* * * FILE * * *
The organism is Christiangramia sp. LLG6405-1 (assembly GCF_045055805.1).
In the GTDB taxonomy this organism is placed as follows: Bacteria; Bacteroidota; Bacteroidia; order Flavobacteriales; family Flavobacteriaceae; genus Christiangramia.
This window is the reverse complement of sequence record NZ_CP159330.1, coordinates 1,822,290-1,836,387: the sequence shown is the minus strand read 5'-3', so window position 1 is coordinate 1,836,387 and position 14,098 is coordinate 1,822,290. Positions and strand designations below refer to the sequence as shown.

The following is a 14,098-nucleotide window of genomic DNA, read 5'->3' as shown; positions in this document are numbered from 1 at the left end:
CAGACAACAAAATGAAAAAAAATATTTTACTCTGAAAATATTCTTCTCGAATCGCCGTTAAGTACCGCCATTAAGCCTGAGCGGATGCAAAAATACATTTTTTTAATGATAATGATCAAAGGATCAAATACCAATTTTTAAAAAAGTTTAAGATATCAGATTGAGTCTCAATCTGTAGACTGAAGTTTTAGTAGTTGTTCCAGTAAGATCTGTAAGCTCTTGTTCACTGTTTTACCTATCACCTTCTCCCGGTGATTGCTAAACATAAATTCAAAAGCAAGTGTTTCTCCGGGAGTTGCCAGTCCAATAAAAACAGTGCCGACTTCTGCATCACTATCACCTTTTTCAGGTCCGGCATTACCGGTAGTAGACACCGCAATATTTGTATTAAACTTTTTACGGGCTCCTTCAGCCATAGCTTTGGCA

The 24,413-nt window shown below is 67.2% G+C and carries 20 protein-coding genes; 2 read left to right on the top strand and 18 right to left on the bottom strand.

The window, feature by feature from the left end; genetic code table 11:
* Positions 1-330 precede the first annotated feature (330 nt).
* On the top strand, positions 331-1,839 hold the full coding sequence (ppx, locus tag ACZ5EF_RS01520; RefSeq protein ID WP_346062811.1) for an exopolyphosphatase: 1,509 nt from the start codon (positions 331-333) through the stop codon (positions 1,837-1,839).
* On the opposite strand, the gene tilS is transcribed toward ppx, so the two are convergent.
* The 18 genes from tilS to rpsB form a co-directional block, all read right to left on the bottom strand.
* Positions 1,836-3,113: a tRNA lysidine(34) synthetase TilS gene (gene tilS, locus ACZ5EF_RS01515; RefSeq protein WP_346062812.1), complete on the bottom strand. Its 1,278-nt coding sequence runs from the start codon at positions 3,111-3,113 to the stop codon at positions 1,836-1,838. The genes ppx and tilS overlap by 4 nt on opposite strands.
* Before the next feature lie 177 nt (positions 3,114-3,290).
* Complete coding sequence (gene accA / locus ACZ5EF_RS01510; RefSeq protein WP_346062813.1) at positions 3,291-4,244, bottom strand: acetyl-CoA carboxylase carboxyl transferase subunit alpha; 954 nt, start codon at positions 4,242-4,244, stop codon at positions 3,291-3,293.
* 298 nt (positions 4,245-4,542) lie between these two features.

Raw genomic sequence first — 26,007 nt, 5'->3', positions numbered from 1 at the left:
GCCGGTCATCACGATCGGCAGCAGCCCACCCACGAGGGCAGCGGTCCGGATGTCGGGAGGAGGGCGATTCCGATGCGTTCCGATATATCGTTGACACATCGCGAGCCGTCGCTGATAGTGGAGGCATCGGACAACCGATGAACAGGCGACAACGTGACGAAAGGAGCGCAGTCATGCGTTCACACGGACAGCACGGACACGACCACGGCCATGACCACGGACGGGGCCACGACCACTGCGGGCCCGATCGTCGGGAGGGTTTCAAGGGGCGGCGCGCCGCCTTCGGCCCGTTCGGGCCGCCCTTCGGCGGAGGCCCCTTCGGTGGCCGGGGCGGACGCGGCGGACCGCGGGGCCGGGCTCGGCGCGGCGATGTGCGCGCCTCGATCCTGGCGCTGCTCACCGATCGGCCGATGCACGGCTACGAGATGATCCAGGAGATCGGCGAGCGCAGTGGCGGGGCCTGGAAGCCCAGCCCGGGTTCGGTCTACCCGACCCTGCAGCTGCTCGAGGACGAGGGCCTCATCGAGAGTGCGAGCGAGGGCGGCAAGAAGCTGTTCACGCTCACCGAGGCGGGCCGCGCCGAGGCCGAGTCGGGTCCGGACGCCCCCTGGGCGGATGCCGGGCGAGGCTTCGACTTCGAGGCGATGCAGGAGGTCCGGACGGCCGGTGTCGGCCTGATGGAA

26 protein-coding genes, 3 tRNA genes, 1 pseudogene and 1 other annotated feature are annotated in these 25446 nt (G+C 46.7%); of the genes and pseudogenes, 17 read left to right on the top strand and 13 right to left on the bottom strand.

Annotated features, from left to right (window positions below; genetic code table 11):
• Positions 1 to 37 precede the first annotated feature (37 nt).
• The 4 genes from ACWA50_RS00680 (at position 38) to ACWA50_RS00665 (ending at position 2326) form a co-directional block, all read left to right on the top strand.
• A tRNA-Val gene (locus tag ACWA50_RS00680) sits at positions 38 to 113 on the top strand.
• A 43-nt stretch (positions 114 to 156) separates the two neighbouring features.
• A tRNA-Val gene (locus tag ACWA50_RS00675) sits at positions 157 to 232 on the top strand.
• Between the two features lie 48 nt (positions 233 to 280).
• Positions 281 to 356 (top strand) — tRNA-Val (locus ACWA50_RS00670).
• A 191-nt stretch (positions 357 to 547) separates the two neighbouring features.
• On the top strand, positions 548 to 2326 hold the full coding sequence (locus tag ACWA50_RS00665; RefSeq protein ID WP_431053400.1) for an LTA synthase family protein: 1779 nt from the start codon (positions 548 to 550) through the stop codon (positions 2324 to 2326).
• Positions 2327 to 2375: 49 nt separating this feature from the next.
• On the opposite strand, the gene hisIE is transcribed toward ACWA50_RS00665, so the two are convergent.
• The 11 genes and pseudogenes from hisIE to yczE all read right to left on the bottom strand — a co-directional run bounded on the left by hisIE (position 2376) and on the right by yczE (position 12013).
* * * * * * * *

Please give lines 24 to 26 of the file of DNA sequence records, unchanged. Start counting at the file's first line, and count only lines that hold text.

• A tRNA-Val gene (locus tag ACWA50_RS00675) sits at positions 157 to 232 on the top strand.
• Between the two features lie 48 nt (positions 233 to 280).
• Positions 281 to 356 (top strand) — tRNA-Val (locus ACWA50_RS00670).